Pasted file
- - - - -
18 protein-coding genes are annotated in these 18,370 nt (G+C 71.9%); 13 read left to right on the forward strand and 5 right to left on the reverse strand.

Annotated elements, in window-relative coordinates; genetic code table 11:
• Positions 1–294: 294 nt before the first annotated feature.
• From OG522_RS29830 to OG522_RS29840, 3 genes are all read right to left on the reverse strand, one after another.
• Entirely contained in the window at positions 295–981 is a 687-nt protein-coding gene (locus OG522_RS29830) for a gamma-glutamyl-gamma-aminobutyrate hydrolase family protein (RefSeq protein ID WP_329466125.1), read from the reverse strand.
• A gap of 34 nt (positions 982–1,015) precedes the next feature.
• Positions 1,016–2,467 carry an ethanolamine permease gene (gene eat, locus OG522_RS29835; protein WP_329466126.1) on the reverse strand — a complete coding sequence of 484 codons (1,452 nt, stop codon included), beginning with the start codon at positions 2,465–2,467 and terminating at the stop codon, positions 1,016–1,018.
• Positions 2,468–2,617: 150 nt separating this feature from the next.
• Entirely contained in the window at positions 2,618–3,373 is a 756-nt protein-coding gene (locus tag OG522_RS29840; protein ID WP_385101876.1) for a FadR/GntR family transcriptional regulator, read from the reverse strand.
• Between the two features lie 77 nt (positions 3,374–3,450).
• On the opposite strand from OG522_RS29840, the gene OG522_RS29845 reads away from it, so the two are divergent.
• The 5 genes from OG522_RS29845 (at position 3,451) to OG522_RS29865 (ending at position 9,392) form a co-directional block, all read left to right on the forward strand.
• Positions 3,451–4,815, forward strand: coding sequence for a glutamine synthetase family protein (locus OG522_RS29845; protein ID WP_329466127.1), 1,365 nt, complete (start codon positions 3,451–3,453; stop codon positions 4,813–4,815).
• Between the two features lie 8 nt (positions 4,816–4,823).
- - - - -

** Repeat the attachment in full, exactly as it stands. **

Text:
18 protein-coding genes are annotated in these 18,370 nt (G+C 71.9%); 13 read left to right on the forward strand and 5 right to left on the reverse strand.

Annotated elements, in window-relative coordinates; genetic code table 11:
• Positions 1–294: 294 nt before the first annotated feature.
• From OG522_RS29830 to OG522_RS29840, 3 genes are all read right to left on the reverse strand, one after another.
• Entirely contained in the window at positions 295–981 is a 687-nt protein-coding gene (locus OG522_RS29830) for a gamma-glutamyl-gamma-aminobutyrate hydrolase family protein (RefSeq protein ID WP_329466125.1), read from the reverse strand.
• A gap of 34 nt (positions 982–1,015) precedes the next feature.
• Positions 1,016–2,467 carry an ethanolamine permease gene (gene eat, locus OG522_RS29835; protein WP_329466126.1) on the reverse strand — a complete coding sequence of 484 codons (1,452 nt, stop codon included), beginning with the start codon at positions 2,465–2,467 and terminating at the stop codon, positions 1,016–1,018.
• Positions 2,468–2,617: 150 nt separating this feature from the next.
• Entirely contained in the window at positions 2,618–3,373 is a 756-nt protein-coding gene (locus tag OG522_RS29840; protein ID WP_385101876.1) for a FadR/GntR family transcriptional regulator, read from the reverse strand.
• Between the two features lie 77 nt (positions 3,374–3,450).
• On the opposite strand from OG522_RS29840, the gene OG522_RS29845 reads away from it, so the two are divergent.
• The 5 genes from OG522_RS29845 (at position 3,451) to OG522_RS29865 (ending at position 9,392) form a co-directional block, all read left to right on the forward strand.
• Positions 3,451–4,815, forward strand: coding sequence for a glutamine synthetase family protein (locus OG522_RS29845; protein ID WP_329466127.1), 1,365 nt, complete (start codon positions 3,451–3,453; stop codon positions 4,813–4,815).
• Between the two features lie 8 nt (positions 4,816–4,823).